As the name suggests, the Harley-Davidson XG750R features the same 750cc v-twin engine that is found in the Harley-Davidson Street 750 street bike, though it has been tuned for racing duty.
The Moto2 class has not had a lot of luck with their starts in 2016. First there was Qatar, where a mass jump start saw some riders called in for a ride through, some issued with a time penalty, and few people very happy about the way it was handled.
That situation was all down to a problem with some of the high-speed starting grid cameras which check for false starts.
In Mugello there was more starting grid misery. This time, though, the problem was not with jump starts, but with restarts. An interrupted race and a quick start procedure ended up causing chaos, the first running of that procedure catching a lot of teams out, which in turn caused problems for Race Direction.
As is their wont, unforeseen circumstances managed to catch everyone out, causing the first quick start procedure to be abandoned, and a regular restart instituted.
The reasons for red-flagging the race were sound. Xavi Vierge crashed at the entry of the Biondetti chicane, his bike piercing the air fence, and deflating it. Without an air fence in place, the track was simply too dangerous to continue.
Episode 22 of the Two Enthusiasts Podcast starts off with a frank and insightful conversation about traction control, and how it applies in off-road scenarios. Quentin and Jensen discuss the various ways OEMs and racers control the rear wheel’s movements, and what “true” traction control really means, if there is such a thing.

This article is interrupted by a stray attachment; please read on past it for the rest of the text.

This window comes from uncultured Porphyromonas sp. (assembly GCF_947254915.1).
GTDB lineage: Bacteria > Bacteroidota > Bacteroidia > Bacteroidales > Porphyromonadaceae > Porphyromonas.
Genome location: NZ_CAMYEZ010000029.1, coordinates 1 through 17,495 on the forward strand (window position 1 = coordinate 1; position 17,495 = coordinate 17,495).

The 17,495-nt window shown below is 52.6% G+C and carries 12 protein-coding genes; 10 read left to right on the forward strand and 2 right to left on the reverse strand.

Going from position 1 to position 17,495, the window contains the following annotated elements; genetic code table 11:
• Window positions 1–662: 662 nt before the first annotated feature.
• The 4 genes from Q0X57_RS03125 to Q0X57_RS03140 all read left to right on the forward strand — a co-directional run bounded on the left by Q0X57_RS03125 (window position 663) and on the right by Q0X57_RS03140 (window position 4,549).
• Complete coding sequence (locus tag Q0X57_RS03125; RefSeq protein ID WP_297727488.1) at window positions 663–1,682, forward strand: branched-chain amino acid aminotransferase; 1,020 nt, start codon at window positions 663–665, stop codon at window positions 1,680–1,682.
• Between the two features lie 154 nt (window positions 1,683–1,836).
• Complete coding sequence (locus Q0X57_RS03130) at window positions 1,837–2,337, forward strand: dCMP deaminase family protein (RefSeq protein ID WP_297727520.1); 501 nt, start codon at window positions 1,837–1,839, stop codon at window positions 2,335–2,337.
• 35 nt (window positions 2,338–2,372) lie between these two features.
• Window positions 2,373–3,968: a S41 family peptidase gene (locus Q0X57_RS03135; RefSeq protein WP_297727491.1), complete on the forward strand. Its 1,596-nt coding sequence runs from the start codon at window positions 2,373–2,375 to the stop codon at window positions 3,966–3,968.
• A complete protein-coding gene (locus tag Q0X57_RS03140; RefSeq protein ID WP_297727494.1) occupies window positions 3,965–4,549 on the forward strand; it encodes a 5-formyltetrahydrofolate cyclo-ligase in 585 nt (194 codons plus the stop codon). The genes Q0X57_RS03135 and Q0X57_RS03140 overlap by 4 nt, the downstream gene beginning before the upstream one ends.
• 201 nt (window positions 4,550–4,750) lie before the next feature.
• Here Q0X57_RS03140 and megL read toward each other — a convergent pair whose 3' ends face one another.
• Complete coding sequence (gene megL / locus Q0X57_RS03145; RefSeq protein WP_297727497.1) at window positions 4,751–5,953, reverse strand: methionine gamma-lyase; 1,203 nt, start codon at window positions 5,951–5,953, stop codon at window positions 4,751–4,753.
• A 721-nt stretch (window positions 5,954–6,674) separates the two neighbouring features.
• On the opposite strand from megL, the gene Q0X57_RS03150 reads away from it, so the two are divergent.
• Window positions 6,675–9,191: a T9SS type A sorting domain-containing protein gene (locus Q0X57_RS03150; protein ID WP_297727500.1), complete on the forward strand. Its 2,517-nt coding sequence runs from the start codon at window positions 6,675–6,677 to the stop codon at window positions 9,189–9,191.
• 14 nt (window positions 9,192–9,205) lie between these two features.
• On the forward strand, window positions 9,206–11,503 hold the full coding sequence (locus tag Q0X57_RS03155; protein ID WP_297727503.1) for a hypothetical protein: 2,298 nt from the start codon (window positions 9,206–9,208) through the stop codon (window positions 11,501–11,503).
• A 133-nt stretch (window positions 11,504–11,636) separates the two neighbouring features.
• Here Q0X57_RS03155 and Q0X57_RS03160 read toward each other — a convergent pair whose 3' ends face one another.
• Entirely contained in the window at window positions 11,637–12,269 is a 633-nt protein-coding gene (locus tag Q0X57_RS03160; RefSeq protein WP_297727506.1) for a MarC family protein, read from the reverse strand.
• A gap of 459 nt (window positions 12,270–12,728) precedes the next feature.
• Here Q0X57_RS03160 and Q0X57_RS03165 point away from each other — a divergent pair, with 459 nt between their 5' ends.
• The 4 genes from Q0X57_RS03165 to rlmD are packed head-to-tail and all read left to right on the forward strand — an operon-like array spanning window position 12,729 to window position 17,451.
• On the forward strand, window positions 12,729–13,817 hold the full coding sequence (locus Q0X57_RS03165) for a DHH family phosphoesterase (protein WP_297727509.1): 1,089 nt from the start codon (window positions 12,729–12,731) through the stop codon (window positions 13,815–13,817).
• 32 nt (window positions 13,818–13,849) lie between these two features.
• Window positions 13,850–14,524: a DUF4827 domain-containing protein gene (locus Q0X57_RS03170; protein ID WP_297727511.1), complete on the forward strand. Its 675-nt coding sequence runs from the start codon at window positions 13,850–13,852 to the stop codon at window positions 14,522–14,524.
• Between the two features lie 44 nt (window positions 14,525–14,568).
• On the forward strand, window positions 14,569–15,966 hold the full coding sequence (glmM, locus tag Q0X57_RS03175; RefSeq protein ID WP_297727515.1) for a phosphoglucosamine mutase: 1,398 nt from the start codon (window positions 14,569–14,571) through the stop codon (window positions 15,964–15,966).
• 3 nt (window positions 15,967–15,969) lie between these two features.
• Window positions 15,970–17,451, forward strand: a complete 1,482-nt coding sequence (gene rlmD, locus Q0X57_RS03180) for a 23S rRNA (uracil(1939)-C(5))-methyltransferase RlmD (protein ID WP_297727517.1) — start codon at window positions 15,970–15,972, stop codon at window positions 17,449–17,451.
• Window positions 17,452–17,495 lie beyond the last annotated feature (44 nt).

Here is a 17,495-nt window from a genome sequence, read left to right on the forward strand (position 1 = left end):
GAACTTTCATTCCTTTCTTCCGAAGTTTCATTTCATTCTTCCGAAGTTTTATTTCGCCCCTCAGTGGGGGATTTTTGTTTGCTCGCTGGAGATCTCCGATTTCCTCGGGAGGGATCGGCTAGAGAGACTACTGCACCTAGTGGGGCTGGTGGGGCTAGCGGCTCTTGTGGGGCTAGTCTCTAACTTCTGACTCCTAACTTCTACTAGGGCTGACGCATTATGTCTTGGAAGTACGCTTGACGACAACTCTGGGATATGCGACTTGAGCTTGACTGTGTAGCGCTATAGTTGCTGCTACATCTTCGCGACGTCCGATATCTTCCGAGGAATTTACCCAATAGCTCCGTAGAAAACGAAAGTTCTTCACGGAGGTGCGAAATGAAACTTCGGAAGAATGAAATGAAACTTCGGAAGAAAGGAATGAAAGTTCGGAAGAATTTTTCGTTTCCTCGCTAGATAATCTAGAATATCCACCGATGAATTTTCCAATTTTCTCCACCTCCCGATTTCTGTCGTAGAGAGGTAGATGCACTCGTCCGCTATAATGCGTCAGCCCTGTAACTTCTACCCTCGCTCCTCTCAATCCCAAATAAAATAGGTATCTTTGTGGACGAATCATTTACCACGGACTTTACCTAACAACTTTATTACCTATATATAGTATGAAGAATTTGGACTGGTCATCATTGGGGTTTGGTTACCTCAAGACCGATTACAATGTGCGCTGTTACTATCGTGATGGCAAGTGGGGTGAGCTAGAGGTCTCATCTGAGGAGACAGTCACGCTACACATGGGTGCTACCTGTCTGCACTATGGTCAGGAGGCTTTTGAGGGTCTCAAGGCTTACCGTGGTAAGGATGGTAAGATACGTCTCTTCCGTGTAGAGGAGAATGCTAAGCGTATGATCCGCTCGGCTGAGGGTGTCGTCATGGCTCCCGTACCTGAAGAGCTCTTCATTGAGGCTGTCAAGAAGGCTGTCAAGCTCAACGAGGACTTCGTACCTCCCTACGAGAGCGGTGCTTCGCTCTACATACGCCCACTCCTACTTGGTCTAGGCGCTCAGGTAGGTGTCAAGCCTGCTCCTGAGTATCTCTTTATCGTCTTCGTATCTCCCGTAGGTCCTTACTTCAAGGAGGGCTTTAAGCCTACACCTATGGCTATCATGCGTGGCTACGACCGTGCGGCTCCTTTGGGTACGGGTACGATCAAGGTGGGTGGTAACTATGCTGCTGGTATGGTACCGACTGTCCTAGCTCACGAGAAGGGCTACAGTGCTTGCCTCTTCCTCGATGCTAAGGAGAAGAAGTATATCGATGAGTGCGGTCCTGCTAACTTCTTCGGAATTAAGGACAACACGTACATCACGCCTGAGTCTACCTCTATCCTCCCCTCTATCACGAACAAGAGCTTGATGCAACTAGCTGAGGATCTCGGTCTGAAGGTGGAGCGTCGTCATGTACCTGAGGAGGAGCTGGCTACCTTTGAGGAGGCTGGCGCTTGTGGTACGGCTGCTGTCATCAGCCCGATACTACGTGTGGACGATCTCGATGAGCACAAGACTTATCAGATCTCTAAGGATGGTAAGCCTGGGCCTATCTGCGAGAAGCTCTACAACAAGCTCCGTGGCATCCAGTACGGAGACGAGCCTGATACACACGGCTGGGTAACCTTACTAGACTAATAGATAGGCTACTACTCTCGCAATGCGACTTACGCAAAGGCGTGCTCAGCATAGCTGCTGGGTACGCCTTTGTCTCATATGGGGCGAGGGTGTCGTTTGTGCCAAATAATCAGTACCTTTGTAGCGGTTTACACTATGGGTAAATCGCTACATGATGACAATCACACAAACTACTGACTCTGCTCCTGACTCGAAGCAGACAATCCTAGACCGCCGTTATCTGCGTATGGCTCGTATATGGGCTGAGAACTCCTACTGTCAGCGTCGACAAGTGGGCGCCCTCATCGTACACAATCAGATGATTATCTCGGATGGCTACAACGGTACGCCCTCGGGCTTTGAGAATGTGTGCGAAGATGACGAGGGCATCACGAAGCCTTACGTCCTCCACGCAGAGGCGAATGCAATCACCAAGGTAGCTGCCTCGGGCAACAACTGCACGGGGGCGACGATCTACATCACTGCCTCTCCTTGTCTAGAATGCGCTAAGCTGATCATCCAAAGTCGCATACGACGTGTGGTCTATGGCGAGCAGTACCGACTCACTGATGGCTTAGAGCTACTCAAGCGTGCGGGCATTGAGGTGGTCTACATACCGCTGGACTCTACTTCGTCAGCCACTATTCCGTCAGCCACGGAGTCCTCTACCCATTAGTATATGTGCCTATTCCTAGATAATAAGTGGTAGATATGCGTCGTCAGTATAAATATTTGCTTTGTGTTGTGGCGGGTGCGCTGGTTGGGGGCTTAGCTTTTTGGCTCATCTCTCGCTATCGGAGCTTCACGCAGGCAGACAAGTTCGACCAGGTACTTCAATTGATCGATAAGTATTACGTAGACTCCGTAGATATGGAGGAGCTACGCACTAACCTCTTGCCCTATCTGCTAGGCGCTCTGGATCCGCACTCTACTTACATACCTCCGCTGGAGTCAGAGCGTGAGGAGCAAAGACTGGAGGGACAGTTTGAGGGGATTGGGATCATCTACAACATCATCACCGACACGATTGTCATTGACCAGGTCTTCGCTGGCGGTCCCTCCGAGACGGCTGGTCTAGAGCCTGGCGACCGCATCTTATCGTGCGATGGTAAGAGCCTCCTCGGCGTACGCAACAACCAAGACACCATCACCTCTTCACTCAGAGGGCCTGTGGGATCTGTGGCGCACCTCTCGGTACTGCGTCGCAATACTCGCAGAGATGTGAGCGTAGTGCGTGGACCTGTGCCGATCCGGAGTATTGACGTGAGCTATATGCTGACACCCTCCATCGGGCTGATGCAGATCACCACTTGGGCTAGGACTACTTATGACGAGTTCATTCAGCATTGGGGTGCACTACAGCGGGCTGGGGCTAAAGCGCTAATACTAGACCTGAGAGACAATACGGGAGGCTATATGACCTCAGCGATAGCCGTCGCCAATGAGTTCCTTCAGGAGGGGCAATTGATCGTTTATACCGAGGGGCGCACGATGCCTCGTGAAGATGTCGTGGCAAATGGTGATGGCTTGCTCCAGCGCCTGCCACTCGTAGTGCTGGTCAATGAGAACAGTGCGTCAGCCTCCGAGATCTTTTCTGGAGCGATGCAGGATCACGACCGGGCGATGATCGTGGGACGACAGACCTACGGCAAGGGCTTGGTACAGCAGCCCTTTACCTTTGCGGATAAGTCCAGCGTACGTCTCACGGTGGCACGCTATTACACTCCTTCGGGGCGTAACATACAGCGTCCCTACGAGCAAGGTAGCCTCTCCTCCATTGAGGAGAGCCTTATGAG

Moving along from that discussion, Quentin and Jensen talk about their separate and different experiences riding two of the hottest ADV bikes out in 2016 – the Ducati Multistrada 1200 Enduro and the Honda Africa Twin CRF1000L.
Riding the Africa Twin at Honda’s press launch in Moab, Jensen tells how Big Red’s adventure bike handles both on the road, and on the trail. Meanwhile, Quentin was in Eastern Oregon, putting some miles on Ducati’s latest iteration of the Multistrada, getting some serious off-road time in the process.
The guys tell their stories, and trade some notes on these two machines, which makes for an interesting discussion. Whether or not you are a hardcore ADV rider, we think you’ll find this show highly engaging.
As always, you can listen to the show via the embedded SoundCloud player, after the jump, or you can find the show on iTunes (please leave a review) or this RSS feed. Be sure to follow us on Facebook and Twitter as well. Enjoy the show!